Drone images help predict crop yields in Malawi

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The UN RC flies a drone with the drone operator at Kanyenda crop field
© UNICEF Malawi/2018/Lulutani Tembo

By Lulutani Tembo, UNICEF Malawi

On a hot and windy day in Kasungu, a drone operator prepares his flying machine for an important project. Joined by officers from the government’s Department of Agriculture and staff from three United Nations agencies, the operator steers the drone high into the clear blue sky. From its vantage point, the drone captures dozens of images of local crop fields.

After returning to the ground, the images are compared with data (ground truth data)  which is collected in the crop fields by the agriculture officers using computer tablets. This activity called ground truthing. With ground truthing, the agriculture officers assess the performance of crops by comparing ground truth data to that of the images being taken by the drones. The information is then extrapolated to satellite imagery.

The activity being conducted at Kanyenda Irrigation crop field is part of a joint United Nations (UN) project, that is using a combination of ground truth data, satellite and drone image analysis to estimate crop health and yield at smallholder farms in Kasungu. The UN agencies involved in the project are UNICEF, the Food and Agriculture Organization (FAO) and the World Food Programme (WFP).

“Malawi is a country prone to drought and the effects of climate change. This project is very important because it gives us accurate estimates of crop yield and crop health in the country”, says UNICEF Information Management Specialist Magda Biesada. “The technology being used in this project will provide the government with early warning signs that threaten food production. If we determine that crop production is going to be poor, we can put mitigate measures in place that will benefit farmers and hopefully improve the nutritional status of the local population, especially children.”About 85% of Malawi’s population live in the rural areas in poverty conditions. The majority rely on food from their own production.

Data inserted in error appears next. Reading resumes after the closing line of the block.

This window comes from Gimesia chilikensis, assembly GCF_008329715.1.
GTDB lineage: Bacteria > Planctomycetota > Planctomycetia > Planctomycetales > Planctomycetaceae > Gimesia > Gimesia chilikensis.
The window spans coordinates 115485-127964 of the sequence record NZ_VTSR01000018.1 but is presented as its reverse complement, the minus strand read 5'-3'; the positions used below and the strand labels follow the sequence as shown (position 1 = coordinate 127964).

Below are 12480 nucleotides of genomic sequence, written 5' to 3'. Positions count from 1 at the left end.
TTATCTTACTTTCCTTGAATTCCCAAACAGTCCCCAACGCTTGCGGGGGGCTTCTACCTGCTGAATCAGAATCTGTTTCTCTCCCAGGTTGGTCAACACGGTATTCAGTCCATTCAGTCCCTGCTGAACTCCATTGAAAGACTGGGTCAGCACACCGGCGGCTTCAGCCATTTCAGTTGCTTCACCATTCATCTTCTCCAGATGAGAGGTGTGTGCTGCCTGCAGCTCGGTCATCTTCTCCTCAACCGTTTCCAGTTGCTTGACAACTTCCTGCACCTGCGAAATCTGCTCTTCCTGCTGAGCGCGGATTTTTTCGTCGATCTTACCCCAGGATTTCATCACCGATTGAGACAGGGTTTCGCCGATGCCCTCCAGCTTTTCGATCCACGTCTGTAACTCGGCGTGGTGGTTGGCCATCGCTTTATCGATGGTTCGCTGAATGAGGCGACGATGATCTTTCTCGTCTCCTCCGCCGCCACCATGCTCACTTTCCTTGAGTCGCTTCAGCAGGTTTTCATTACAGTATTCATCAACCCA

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Agriculture officer Friday Mwankhako doing the ground truthing exercise
© UNICEF Malawi/2018/Lulutani Tembo

Crop estimates for better planning

Friday Mwankhako, a government agricultural officer in Kasungu says mapping crop production helps farmers anticipate how much food they can expect to produce. “This new technology can help farmers plan ahead. They can be encouraged to engage in small businesses when they produce surpluses. In cases when their production hasn’t been so good, they can decide on a way forward,” says Mwankhako.

On top of using drones to map crop estimates, local people are using irrigation to mitigate against drought. Irrigation farming is more dependable than regular farming because it doesn’t require steady rainfall. Agriculture officers at Kanyenda crop field also offer advice to communities on farming a broader range, which prevents reliance on one crop and increases diet diversification.

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The UN RC interacts with farmer Dorothy Ntonga and her husband (l) in the crop field
© UNICEF Malawi/2018/Lulutani Tembo

Mother of eight children, Dorothy Ntonga, is a local farmer and a member of the Kanyenda Irrigation Scheme committee. She is benefiting from the work being done at Kanyenda crop field and says learning about irrigation farming has been an eye-opener. “We have been taught to farm different crops such as tomatoes, various types of vegetables and maize. Now we have enough food to eat and we are able to sell maize and use the money for school fees.” She further adds that the ability to predict crop yields will help her plan for the future and ensure she had enough food to feed her family between harvests.

The UN working together as one

Malawi’s UN Resident Coordinator (RC) Maria Jose Torres says the use of satellite and drone images to map crop yields is a good example of how UN agencies are working together to benefit communities effected by unpredicted weather patterns.

“This project is all about changing lives for the better and the UN in Malawi is very invested in the agenda on leaving no one behind. Getting to farmers is one of our priorities,” says Torres. “We are trying to ensure that data is available for farmers so that they know whether or not to continue some of their farming practices, or if they require intervention. The project is also important to prepare for disasters so we can prevent rather than respond to emergencies.”

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